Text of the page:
Anthea Rossouw is the founder of the non-profit Dreamcatcher South Africa. Her story is one of individual courage and leadership to break the mould of traditional tourism. Learn about her amazing journey in the video below.
Under Apartheid, law prohibited social integration -and interaction between black and white cultures. This bred mistrust and hostility on both sides. Commercial fishing, Melkhoutfontein’s only sustainable source of livelihood, had all but dried up by mid 1985. Tourism, to Anthea’s mind, (already working in social development and poverty relief there since 1985), with all the attributes the area offered, was the path to the future. Social tourism entrepreneurship was the vehicle to drive it.
Her commitment to break down the many barriers, which includes emotional and lack of confidence, to become part of the economic benefits and the peripheral advantages of tourism, would take years to fulfil. In 1988 Anthea tabled her model of sustainable and responsible community based tourism, in Melkhoutfontein to offer an alternative experience, by the community, to visitors. In 1990 Melkhoutfontein was proclaimed one of the most destitute communities in South Africa by the Human Science Research Council.
The outcome of this research further motivated Anthea to continue in her quest to use what the people of Melkhoutfontein had, (their humanity and history), to offer local engagement encounters, participating in community life, at the heart of this personal experience. These experiences would not be staged cultural experiences traditionally offered. It would engage life as lived and turn create paths to mutual understanding, trust, and respect.
Abandoning a career with lucrative options, in the absence of tangible benefits of tourism evolving in township communities, Anthea chose to commit 90% of her work time as a volunteer since Dreamcatcher’s inception, to facilitate socio-economic transformation through inclusive enterprise participation by predominantly women enterprises. Working tirelessly among the women with the vision to include youth to develop a new generation of enterprises in South Africa, she pioneered various socio-economic development models to turn the impossible into the possible in terms of access to business in a fiercely tourism industry and deliberately including development of peripheral enterprises of which local crafting and creative, the environment.
Anthea’s mission was to ensure that money circulated in communities and that business enterprises, by virtue of the particular poor economic activities in the communities where poverty was rife, to develop pluralistic models which could impact positively on local society. In this time, despite a hostile political and social climate initially she pioneered the concept of townships tours. This was followed by the concept of a unique type of guest house experience was developed: local community based home stays in comfortable local accommodations where guests can participate in family and community life. Ultimately her efforts led to her involvement as founding member of the Global Community Based Tourism Network, initiated under the auspices of the Netherlands Centre for the Promotion of Imports from developing countries (CBI). Known as the “mother” of tourism in communities across South Africa, Anthea is currently the elected spokesman for this organisation which, through its visionary founding a decade ago, is currently in the process of developing a new website. This project embarked upon with over a dozen country representatives of community based tourism, initially, the platform will assist the travel industry to find authentic, unpretentious, truly local community based experiences offered by wholly owned local enterprises who contribute to the socio-economic growth, unique culture and day to day lifestyle of their communities. These are the “unstaged”experiences which an ever growing discerning new generation of travellers are seeking.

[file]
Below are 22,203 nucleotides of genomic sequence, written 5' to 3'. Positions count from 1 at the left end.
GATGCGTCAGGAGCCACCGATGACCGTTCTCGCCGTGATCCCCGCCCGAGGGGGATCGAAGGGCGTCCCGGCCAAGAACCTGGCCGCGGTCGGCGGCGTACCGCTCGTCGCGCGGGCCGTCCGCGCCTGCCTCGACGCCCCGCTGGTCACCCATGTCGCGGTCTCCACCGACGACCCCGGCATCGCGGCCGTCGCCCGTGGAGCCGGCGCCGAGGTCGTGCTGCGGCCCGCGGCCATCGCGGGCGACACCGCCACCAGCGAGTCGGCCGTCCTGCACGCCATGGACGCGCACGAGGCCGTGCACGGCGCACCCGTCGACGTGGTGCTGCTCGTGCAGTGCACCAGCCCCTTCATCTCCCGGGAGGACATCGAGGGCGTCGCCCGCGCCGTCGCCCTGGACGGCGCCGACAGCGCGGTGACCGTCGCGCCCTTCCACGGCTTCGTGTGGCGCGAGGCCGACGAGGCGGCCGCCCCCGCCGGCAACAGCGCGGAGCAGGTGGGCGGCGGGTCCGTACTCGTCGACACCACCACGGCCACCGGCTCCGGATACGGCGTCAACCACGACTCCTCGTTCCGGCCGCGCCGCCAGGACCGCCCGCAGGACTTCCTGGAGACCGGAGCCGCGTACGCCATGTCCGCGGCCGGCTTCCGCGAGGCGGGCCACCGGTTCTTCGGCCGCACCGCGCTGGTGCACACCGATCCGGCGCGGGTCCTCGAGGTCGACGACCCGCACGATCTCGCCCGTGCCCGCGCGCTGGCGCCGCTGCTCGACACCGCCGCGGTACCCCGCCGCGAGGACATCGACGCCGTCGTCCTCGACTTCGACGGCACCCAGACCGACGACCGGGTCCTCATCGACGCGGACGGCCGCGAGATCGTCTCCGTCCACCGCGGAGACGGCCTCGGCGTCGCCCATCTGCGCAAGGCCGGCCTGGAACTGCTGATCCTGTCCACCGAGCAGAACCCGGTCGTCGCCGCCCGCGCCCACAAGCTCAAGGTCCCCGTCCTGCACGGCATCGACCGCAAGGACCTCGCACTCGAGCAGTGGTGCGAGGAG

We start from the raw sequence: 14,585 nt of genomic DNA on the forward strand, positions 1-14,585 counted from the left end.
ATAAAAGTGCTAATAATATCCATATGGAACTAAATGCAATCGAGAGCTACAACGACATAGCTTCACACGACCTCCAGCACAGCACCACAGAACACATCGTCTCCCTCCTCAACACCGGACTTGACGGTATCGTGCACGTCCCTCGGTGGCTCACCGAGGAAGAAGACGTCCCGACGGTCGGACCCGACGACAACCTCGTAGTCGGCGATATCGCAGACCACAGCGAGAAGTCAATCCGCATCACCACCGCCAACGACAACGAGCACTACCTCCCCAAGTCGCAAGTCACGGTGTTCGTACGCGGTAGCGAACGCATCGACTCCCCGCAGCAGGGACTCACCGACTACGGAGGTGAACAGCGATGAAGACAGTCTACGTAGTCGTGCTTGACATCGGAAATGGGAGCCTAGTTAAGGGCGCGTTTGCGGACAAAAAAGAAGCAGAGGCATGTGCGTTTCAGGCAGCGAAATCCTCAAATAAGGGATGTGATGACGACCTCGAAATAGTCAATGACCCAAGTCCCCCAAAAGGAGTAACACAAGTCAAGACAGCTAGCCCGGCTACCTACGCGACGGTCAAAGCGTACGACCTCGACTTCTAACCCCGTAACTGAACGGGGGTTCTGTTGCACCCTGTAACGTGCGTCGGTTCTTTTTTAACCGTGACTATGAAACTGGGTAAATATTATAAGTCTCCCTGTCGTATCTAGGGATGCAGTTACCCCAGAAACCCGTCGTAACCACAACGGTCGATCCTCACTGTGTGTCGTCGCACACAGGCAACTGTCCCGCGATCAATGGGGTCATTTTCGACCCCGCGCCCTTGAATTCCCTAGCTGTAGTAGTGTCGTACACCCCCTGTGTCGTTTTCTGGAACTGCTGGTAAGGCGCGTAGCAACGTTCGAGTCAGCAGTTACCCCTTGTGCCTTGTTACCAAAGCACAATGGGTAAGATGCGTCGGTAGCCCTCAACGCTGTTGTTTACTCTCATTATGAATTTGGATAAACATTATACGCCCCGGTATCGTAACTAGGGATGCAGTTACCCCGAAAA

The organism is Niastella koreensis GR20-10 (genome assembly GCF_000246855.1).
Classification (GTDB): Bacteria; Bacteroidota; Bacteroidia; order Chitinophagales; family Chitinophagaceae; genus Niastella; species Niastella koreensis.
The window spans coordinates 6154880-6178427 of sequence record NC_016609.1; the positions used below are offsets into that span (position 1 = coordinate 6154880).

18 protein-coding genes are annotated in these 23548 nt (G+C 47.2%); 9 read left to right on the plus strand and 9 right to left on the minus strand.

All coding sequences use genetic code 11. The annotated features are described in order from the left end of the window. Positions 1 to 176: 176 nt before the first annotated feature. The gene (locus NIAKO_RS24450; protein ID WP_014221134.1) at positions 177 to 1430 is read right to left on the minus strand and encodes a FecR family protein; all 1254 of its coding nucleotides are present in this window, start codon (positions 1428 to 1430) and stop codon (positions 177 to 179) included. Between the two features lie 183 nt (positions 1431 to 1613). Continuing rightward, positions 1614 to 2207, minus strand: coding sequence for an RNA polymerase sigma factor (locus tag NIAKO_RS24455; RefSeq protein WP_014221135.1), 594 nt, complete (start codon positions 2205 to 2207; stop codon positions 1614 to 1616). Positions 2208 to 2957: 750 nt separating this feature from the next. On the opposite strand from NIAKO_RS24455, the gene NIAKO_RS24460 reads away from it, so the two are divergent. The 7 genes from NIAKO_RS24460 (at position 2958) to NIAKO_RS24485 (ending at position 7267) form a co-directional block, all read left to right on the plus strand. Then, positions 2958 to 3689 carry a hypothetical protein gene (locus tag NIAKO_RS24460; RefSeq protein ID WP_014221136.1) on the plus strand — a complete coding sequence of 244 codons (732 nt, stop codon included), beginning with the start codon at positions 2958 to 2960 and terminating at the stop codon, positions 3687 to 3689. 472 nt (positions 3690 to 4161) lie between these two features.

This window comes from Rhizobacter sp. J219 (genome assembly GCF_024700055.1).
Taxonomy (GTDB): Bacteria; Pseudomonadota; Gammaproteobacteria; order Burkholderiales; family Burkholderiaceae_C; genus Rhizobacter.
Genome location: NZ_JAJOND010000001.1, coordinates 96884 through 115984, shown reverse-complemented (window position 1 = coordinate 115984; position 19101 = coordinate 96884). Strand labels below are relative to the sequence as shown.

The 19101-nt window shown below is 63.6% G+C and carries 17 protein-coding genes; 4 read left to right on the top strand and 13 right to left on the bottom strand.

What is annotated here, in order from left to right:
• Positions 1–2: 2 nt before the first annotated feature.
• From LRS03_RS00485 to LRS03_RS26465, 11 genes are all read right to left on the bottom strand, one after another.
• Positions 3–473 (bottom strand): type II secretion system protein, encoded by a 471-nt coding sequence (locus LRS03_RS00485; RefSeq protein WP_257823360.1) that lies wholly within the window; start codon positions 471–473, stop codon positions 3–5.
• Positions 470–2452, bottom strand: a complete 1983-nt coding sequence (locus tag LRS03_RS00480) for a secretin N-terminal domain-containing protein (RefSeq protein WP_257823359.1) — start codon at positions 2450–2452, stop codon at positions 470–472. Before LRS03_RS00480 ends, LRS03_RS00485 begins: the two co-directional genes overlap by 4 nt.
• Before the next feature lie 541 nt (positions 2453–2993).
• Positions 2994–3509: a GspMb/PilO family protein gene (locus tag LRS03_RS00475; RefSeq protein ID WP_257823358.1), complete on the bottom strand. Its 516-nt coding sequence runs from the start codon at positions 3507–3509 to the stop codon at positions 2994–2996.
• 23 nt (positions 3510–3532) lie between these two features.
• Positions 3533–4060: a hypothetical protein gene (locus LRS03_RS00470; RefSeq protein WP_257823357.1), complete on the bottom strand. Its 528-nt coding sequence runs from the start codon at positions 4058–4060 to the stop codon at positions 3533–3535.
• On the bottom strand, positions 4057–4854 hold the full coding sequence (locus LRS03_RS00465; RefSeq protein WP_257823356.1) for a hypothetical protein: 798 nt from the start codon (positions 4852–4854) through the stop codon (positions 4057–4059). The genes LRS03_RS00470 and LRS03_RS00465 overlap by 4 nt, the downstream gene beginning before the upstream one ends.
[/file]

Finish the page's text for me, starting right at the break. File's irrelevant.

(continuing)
From inception 30 years ago, her plan and vision was simple: offer tourists the change to engage the “real“ South Africa. Enable visitors discover and become part of the soul of the country, engage and interact with its fascinating people, diversity of traditional lifestyles and to share their own at local level. To make this transition an integral part of the “must do” experience of South Africa (and any country). Passionate about the environment, the abundant wildlife and stunning natural vistas these are not negated. On the contrary Anthea views its sustainable survival dependant on the people of South Africa who are considered the custodians of this environment. For nature to survive, its people must thrive is her ethos. Anthea refers to this shift in orientation within the tourist industry as “Changing Lanes to the true South Africa”. In Anthea’s vision that travellers from around the globe, conscientious of the important positive impact their patronage could have on local communities is all coming into fruition as the numbers of travellers seeking out cultural travel experiences, volunteer and interning opportunities that help them broaden their horizons and become better citizens of the world, continue to grow.